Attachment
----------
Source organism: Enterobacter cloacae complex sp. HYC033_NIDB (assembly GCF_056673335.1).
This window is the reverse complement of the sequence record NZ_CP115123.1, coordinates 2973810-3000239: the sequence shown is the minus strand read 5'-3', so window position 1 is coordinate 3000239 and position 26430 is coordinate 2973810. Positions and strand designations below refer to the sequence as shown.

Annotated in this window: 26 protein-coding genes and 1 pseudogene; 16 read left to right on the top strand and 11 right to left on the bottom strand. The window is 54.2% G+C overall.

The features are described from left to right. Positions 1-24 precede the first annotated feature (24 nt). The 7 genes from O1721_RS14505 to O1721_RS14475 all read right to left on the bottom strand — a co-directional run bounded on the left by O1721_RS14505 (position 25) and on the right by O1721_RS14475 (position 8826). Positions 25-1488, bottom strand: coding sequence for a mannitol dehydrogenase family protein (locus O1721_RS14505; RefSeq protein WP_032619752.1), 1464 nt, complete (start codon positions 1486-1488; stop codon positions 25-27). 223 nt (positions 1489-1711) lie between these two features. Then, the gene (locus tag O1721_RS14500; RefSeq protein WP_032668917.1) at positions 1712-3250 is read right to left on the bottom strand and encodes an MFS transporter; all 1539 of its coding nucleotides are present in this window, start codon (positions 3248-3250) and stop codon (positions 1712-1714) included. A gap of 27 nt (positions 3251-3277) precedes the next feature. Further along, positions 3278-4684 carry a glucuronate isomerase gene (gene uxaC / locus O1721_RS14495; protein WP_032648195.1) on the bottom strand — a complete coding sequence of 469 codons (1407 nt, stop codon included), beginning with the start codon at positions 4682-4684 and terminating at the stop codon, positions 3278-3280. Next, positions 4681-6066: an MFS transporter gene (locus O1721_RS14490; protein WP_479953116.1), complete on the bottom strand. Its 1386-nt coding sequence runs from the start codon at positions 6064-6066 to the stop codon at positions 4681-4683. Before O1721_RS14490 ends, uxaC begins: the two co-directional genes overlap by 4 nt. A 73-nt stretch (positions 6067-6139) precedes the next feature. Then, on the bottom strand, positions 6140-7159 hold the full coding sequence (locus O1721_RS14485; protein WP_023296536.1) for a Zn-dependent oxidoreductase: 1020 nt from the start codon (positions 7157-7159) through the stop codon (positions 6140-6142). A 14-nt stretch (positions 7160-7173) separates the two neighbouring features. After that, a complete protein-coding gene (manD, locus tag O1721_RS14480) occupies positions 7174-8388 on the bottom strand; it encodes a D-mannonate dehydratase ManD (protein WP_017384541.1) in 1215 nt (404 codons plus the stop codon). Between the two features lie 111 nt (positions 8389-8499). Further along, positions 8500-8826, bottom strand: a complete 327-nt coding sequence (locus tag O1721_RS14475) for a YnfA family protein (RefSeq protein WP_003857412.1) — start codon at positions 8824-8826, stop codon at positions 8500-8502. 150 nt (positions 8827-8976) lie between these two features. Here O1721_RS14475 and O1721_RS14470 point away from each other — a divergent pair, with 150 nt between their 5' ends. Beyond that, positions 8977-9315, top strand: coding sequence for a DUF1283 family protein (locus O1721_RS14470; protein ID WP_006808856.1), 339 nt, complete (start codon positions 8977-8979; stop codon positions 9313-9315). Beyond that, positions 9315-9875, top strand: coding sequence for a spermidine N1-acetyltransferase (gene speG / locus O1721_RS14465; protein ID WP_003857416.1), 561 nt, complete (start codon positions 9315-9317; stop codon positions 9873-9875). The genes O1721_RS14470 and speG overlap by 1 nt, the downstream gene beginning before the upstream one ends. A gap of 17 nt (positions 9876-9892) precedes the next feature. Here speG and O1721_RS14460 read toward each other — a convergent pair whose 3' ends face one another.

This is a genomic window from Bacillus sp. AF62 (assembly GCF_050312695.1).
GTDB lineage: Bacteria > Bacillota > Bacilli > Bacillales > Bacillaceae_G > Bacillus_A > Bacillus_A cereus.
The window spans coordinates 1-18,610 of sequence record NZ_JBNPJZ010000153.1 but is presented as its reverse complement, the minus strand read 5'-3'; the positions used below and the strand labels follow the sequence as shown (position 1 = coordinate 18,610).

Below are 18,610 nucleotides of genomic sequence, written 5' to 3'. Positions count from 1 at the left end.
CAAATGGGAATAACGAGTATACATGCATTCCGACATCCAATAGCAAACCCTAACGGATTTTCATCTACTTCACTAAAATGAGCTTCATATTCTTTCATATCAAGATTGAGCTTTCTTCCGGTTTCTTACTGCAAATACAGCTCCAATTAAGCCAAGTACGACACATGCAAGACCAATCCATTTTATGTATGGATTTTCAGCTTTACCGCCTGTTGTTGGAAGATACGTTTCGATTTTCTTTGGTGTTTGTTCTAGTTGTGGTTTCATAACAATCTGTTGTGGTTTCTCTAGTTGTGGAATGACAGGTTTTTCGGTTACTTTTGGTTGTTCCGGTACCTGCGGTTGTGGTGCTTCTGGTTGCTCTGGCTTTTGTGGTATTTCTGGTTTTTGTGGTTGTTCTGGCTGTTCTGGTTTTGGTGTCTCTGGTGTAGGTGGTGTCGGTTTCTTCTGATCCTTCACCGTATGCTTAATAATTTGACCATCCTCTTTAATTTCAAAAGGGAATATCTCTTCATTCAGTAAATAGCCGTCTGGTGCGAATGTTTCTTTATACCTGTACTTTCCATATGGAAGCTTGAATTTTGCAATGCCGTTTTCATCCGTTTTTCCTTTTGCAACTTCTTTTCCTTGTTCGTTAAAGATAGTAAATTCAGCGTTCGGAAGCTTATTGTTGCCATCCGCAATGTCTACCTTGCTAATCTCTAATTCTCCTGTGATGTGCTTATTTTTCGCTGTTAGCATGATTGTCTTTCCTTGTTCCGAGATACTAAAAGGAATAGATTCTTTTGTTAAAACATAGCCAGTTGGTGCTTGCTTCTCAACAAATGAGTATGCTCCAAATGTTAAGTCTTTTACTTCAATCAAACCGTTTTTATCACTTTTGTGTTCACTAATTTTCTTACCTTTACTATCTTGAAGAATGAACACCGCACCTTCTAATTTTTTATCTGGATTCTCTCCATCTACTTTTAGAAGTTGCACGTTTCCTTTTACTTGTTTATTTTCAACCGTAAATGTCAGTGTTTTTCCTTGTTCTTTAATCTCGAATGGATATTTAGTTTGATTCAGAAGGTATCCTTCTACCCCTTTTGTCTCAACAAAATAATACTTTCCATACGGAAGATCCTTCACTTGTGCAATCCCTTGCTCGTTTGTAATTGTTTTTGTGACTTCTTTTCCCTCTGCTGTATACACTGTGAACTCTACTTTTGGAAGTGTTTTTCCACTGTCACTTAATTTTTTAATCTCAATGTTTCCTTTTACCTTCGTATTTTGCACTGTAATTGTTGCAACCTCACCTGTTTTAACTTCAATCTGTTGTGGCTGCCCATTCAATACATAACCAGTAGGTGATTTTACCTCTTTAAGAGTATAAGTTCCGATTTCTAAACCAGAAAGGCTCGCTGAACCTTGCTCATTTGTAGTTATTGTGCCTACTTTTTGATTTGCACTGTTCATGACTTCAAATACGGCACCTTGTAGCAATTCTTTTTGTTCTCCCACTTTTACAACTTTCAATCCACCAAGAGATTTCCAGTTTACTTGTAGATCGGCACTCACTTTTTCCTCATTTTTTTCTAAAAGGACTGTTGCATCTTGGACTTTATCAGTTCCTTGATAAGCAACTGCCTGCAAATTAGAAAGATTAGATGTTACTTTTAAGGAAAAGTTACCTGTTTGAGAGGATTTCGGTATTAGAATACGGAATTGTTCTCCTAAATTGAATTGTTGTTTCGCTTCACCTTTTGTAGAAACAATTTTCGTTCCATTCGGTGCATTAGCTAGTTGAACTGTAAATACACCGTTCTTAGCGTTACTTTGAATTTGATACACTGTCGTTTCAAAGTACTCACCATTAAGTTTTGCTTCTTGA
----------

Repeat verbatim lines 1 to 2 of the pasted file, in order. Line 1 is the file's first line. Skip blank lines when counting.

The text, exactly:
Source organism: Enterobacter cloacae complex sp. HYC033_NIDB (assembly GCF_056673335.1).
This window is the reverse complement of the sequence record NZ_CP115123.1, coordinates 2973810-3000239: the sequence shown is the minus strand read 5'-3', so window position 1 is coordinate 3000239 and position 26430 is coordinate 2973810. Positions and strand designations below refer to the sequence as shown.